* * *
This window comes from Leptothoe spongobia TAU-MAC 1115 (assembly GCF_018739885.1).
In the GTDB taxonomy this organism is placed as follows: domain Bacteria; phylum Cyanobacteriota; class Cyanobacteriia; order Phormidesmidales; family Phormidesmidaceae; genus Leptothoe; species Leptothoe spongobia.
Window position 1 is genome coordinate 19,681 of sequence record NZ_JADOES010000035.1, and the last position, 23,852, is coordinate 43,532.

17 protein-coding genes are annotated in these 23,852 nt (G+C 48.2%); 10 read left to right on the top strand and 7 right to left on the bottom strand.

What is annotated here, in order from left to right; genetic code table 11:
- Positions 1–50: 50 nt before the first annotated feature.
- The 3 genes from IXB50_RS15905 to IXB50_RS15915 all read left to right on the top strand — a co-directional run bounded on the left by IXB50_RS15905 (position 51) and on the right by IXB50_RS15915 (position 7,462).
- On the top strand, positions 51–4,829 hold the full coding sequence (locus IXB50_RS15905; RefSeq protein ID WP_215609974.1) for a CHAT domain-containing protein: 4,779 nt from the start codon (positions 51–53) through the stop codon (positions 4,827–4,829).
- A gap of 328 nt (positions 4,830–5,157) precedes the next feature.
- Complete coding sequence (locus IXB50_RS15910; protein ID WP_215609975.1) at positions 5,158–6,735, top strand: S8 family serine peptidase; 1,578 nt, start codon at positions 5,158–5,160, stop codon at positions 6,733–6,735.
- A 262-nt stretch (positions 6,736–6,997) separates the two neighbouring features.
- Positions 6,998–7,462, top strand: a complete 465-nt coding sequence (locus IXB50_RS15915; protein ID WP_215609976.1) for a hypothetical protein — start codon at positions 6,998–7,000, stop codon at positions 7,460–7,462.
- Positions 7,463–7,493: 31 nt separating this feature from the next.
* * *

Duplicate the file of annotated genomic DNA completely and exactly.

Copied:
This window comes from Leptothoe spongobia TAU-MAC 1115 (assembly GCF_018739885.1).
In the GTDB taxonomy this organism is placed as follows: domain Bacteria; phylum Cyanobacteriota; class Cyanobacteriia; order Phormidesmidales; family Phormidesmidaceae; genus Leptothoe; species Leptothoe spongobia.
Window position 1 is genome coordinate 19,681 of sequence record NZ_JADOES010000035.1, and the last position, 23,852, is coordinate 43,532.

17 protein-coding genes are annotated in these 23,852 nt (G+C 48.2%); 10 read left to right on the top strand and 7 right to left on the bottom strand.

What is annotated here, in order from left to right; genetic code table 11:
- Positions 1–50: 50 nt before the first annotated feature.
- The 3 genes from IXB50_RS15905 to IXB50_RS15915 all read left to right on the top strand — a co-directional run bounded on the left by IXB50_RS15905 (position 51) and on the right by IXB50_RS15915 (position 7,462).
- On the top strand, positions 51–4,829 hold the full coding sequence (locus IXB50_RS15905; RefSeq protein ID WP_215609974.1) for a CHAT domain-containing protein: 4,779 nt from the start codon (positions 51–53) through the stop codon (positions 4,827–4,829).
- A gap of 328 nt (positions 4,830–5,157) precedes the next feature.
- Complete coding sequence (locus IXB50_RS15910; protein ID WP_215609975.1) at positions 5,158–6,735, top strand: S8 family serine peptidase; 1,578 nt, start codon at positions 5,158–5,160, stop codon at positions 6,733–6,735.
- A 262-nt stretch (positions 6,736–6,997) separates the two neighbouring features.
- Positions 6,998–7,462, top strand: a complete 465-nt coding sequence (locus IXB50_RS15915; protein ID WP_215609976.1) for a hypothetical protein — start codon at positions 6,998–7,000, stop codon at positions 7,460–7,462.
- Positions 7,463–7,493: 31 nt separating this feature from the next.